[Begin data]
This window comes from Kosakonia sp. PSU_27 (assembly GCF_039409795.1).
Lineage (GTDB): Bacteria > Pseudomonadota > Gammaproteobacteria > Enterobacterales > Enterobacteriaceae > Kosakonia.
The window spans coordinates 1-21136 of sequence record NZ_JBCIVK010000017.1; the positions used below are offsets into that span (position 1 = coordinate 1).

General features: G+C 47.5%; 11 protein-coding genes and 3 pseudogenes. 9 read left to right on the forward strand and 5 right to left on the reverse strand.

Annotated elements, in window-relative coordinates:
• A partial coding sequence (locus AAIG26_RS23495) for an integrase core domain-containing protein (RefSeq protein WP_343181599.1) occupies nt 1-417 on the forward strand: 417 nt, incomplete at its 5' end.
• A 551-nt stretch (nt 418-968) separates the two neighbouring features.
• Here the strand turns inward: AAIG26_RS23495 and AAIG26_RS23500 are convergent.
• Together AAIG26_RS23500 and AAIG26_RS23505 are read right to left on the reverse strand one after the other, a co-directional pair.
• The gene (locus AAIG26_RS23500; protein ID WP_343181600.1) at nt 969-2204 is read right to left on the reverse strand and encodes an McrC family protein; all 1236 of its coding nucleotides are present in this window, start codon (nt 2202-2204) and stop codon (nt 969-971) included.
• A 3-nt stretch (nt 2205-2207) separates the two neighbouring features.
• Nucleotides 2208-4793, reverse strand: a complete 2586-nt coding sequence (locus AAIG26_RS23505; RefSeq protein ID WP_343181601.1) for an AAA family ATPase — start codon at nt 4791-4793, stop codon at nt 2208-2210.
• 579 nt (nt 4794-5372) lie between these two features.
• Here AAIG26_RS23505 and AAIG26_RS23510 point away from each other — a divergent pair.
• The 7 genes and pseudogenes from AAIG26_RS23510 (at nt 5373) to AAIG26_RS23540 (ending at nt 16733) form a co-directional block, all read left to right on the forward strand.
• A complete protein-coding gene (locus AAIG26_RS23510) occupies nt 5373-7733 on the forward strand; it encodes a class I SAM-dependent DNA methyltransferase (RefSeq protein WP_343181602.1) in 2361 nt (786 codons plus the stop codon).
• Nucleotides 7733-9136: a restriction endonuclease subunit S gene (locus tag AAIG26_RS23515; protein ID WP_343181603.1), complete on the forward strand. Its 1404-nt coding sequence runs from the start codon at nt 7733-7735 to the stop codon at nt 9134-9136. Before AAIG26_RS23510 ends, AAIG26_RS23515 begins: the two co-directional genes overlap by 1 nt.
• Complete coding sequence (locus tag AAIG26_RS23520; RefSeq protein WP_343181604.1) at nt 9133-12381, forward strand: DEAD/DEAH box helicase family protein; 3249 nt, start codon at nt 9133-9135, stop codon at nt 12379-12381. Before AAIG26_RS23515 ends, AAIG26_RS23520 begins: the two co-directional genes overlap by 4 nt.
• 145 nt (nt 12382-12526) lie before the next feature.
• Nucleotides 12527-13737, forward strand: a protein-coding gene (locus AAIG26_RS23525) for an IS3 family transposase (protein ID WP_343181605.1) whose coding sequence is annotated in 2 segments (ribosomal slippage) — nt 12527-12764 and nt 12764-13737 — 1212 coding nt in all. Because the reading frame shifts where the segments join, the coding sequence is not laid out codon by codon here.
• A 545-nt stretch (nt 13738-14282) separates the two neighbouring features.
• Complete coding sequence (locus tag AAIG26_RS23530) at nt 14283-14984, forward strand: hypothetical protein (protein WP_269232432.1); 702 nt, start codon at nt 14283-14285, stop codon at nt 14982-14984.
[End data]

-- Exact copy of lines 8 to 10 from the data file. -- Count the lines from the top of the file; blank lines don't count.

• Here the strand turns inward: AAIG26_RS23495 and AAIG26_RS23500 are convergent.
• Together AAIG26_RS23500 and AAIG26_RS23505 are read right to left on the reverse strand one after the other, a co-directional pair.
• The gene (locus AAIG26_RS23500; protein ID WP_343181600.1) at nt 969-2204 is read right to left on the reverse strand and encodes an McrC family protein; all 1236 of its coding nucleotides are present in this window, start codon (nt 2202-2204) and stop codon (nt 969-971) included.